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SQI: Simpson Querry Institute

New videos promote safe training on ANTEC equipment during COVID-19 pandemic

“By creating these videos, we were able to achieve continuity with our training and provide excellent service so that researchers could move forward with their projects — all while keeping both the instructor and the trainees safe.”

Alexandra Kolot,
ANTEC Director

Even before the COVID-19 pandemic radically altered safety protocols in research laboratories, the Analytical bioNanoTechnology Equipment Core (ANTEC) at the Simpson Querrey Institute sought to make its user guides for scientific instruments more visual and easier to follow than standard equipment manuals.

But as it became clear that physical distancing and reduced occupancy would become the new normal in their laboratory, ANTEC director Alexandra Kolot and core technician Charles Bressan realized they needed to do more than supplement in-person training for ANTEC’s highly technical equipment. They needed to replace it altogether.

Starting last summer, ANTEC completely overhauled its training procedure, replacing in-person sessions with a combination of illustrated user guides, instructional videos for seven different instruments and Zoom meetings in which Bressan assists new users while they are in the laboratory until they are comfortable operating the equipment. This ensures that every trainee has a safe and standardized introduction to ANTEC and its state-of-the-art equipment, which can be used for testing and processing biological and chemical materials.

“At ANTEC we aim to provide investigators from Northwestern and the local research community access to cutting-edge research equipment, and training new users is how we enable this access,” Kolot said. “By creating these videos, we were able to achieve continuity with our training and provide excellent service so that researchers could move forward with their projects — all while keeping both the instructor and the trainees safe.”

Developing videos for seven different instruments was a major undertaking and a key component of the revamped training process. Planning for the project began in April, while filming and editing started over the summer — with the order of video production prioritized by user need.

Some of the videos have been in circulation for several months and have generated positive feedback from researchers who have completed the new training process. The videos are available by request through NUCore or contacting ANTEC staff.

“Even for some of the more difficult and sensitive instruments that required the full Zoom training experience in addition to the videos, we were able to train new users and they were able to progress, get their data, and do everything they needed to do,” Bressan said. “They have been happy and satisfied with it.”

A key advantage of the videos is that they are concise and tailored to ANTEC’s research environment and the type of testing and processes commonly used by laboratory clients. This is in stark contrast to user manuals from manufacturers, many of which contain dozens or even hundreds of pages of highly technical text.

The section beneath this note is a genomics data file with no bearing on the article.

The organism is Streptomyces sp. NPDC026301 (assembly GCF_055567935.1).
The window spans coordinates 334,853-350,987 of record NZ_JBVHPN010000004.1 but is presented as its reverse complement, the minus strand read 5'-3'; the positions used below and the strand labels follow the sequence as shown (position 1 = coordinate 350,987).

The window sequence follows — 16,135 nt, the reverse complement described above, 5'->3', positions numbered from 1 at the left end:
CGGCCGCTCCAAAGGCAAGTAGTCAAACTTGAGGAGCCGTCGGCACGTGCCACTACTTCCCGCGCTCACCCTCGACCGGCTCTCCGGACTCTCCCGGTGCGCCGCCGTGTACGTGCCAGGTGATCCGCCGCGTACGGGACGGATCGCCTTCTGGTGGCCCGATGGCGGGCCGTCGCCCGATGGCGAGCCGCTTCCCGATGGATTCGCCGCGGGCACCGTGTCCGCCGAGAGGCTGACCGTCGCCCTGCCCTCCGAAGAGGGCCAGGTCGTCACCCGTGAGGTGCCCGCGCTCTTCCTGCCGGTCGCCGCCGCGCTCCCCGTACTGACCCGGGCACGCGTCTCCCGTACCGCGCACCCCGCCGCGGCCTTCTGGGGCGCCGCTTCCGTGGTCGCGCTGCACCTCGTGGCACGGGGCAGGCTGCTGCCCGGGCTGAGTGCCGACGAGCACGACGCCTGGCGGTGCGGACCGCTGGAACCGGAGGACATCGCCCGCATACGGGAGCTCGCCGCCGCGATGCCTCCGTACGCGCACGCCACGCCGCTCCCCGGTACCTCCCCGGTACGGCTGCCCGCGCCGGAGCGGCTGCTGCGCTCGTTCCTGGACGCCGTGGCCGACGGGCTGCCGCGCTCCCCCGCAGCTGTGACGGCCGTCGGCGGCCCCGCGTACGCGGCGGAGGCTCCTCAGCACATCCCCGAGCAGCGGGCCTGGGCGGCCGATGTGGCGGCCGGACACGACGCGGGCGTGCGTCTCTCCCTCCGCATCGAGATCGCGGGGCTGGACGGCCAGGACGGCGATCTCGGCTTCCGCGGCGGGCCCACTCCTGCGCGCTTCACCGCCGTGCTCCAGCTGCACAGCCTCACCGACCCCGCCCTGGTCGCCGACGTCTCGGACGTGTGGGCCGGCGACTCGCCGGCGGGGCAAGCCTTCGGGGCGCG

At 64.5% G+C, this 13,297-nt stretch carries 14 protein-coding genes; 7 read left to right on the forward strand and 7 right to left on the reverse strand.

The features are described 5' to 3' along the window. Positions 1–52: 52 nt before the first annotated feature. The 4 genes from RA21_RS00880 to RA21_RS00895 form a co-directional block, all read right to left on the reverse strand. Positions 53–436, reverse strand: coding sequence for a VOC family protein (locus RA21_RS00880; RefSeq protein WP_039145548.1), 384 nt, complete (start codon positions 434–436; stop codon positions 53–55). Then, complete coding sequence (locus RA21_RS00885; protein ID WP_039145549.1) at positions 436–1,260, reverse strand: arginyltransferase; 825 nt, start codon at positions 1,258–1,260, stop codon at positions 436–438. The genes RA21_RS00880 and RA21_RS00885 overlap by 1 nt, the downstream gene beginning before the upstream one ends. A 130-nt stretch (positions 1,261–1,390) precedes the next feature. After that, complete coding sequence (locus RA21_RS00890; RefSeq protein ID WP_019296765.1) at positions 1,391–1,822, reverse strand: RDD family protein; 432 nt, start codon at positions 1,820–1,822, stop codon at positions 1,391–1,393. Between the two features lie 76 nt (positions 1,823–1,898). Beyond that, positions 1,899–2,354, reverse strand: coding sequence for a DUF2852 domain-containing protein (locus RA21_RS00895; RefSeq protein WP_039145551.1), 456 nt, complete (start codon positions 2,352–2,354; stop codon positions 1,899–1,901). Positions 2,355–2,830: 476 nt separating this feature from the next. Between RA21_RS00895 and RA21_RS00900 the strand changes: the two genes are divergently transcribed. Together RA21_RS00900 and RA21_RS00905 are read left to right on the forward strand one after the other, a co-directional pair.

Bradley Tallon (left) and Charles Bressan filming an instrument demonstration.

In the instructional videos, Bressan demonstrates the functions of the instruments and how to use the necessary software to acquire data and analyze results.

“Here we’ve shown exactly how you can start from the beginning and get results,” Kolot said. “That whole manual is now condensed into a 15 to 20-minute video, so it’s a really significant achievement.”

Bressan worked with program assistant Bradley Tallon to adapt his in-person trainings to a video-friendly format. Tallon led the filming and editing and even produced the music that is included in the introduction and closing of each video.

The pair quickly grew more comfortable with the filming process and were able to avoid close contact in the laboratory by acquiring shots from creative angles and using an 8-foot microphone cord. Paring down hours of footage and adding subtitles to all of the videos proved to be labor-intensive tasks, so Tallon enlisted the help of program assistant Jose De La Torre to accelerate the project. 

Jose De La Torre

Once De La Torre joined the group as another editor, the team quickly finished up the final few videos. ANTEC now has a new tool for standardized, step-by-step training for its equipment, which will help the laboratory and its users for years to come.

“There is no replacement for in-person training and it’s important to develop personal relationships with the users of your instruments, so we hope to resume those trainings in the future,” Kolot said. “But now we have a great backup and a great baseline training, which is extremely useful. This team started from scratch and produced high-quality, user-friendly training materials, and now these videos will serve us for the lifetime of the instruments.”